‘I love money. I love everything about it. I bought some pretty good stuff. Got me a $300 pair of socks. Got a fur sink. An electric dog polisher. A gasoline powered turtleneck sweater. And, of course, I bought some dumb stuff, too.’ Steve Martin
The other day, head down in a pile of admin I’ve been furiously ignoring for weeks, I distracted myself from the horror of spreadsheets with an improving podcast – from the ever-busy über entrepreneur, Tim Ferriss.
Tim Ferriss’ podcasts are excellent value if you’re interested in the habits of success. And who isn’t? Quite.
This episode featured Ray Dalio, founder and now Chairman of the investment firm Bridgewater Associates. He’s a billionaire investor, hedge fund manager and philanthropist.
That’s a lot of experience of money.
I found this fascinating. Because Ray’s world is an alien world to me.
I barely know what this guy does. It’s never been my thing. I’m a hypnotherapist and yoga teacher who has spent her whole career working with words. But I do know this. Money is a massive part of our culture.
When asked about what made him happy, what do you think he recalled?
Was it about making his first billion? Was it about buying his first million dollar house/car/island? Was it about waking up one morning this January to find himself named as being in the world’s top 100 wealthiest people?
No. No. And a big noooooooo.
What lights up Ray Dalio’s happiness heart?
It’s a memory from the early days of Bridgewater, when the team were pitched against the might of competitors like JP Morgans, to win their first big client, Kodak.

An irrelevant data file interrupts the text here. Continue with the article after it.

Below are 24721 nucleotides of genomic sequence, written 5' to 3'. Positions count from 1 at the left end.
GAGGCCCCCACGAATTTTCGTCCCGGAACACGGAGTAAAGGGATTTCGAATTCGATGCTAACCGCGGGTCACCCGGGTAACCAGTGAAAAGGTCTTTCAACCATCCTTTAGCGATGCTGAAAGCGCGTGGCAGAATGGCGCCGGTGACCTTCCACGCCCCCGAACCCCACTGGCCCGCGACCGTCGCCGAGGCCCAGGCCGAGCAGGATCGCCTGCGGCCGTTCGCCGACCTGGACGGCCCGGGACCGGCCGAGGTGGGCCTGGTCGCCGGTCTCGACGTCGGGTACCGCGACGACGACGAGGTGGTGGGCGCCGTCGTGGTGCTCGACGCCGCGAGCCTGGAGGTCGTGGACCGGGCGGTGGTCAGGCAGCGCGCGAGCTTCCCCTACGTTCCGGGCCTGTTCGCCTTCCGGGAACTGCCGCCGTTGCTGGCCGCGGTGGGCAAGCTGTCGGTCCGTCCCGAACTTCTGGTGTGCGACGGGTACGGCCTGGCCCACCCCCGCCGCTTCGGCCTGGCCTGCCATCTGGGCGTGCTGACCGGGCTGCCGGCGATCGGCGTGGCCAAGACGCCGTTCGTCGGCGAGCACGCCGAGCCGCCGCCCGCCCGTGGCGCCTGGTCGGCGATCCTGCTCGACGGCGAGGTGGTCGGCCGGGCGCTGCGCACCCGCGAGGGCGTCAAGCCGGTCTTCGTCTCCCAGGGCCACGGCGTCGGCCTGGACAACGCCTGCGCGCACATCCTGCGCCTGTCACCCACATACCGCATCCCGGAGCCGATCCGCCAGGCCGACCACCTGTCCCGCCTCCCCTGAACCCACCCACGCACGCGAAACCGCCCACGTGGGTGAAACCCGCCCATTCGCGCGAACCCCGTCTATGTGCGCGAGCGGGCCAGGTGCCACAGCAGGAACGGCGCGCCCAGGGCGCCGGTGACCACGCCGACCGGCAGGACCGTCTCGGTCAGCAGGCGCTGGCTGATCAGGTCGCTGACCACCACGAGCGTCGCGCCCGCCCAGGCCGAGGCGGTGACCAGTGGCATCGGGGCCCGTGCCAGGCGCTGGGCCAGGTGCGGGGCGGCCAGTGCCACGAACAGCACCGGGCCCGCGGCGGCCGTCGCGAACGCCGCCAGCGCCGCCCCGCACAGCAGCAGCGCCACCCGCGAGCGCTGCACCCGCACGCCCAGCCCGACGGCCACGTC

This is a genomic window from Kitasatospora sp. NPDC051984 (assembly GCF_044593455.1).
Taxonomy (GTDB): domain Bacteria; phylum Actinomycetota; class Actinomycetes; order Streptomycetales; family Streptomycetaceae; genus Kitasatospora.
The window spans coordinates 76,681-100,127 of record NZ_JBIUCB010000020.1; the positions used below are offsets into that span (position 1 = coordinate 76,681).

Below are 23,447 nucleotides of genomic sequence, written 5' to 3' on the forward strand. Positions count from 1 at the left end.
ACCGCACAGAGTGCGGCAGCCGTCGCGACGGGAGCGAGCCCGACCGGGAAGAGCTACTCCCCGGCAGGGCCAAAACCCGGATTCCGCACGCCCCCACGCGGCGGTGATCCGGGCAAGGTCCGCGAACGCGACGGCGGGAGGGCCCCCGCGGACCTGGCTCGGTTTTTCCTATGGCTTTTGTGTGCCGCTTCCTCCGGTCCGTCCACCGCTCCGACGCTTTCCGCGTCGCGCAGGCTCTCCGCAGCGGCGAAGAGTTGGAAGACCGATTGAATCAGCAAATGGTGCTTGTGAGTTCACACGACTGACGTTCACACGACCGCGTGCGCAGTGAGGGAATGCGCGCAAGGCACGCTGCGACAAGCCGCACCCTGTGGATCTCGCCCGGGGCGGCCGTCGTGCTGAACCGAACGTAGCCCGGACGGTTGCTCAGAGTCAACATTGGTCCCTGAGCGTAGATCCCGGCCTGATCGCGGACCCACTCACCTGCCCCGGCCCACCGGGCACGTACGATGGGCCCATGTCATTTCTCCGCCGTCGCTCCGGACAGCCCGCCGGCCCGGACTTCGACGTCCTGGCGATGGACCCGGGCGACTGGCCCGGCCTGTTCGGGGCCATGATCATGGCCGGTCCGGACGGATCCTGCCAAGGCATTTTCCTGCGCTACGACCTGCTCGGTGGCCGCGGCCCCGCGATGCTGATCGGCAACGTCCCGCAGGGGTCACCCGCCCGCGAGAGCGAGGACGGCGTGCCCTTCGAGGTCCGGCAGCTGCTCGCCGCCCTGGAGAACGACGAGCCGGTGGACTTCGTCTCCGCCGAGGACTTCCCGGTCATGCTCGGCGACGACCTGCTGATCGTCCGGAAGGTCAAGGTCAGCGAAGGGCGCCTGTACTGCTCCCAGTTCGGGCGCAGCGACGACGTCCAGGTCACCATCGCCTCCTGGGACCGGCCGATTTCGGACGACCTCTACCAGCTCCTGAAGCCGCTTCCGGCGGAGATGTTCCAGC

So was the happiness moment closing the deal? Scoring the big win over the competitors, in a David v Goliath moment? Partially. He acknowledges that.
But what he loved was the all-nighter with his colleagues where they ploughed through the research for their presentation and the team worked together, fuelled by beer and pizza, to make their own miracle happen.
And his conclusion? His happiness equation?
Meaningful work + meaningful relationships = happiness.
Yes. That’s it.
But it makes sense.
Throughout history, humanity – even as pre-humanity – needed community to survive. Working together made the difference between surviving and not surviving. All the people who wandered off and got lost, or who hung about at the back of the hunting party, got eaten or didn’t get fed.
Communities get stuff done. Communities keep each other going through the tough times. Yes, meaningful work helps you earn money too and that’s useful (unless you’re out there with your tribe hunting your own food) but go it alone and you miss a crucial happiness ingredient, according to Ray.
So what’s your definition of happiness? What’s your happiness equation? I’d love to know.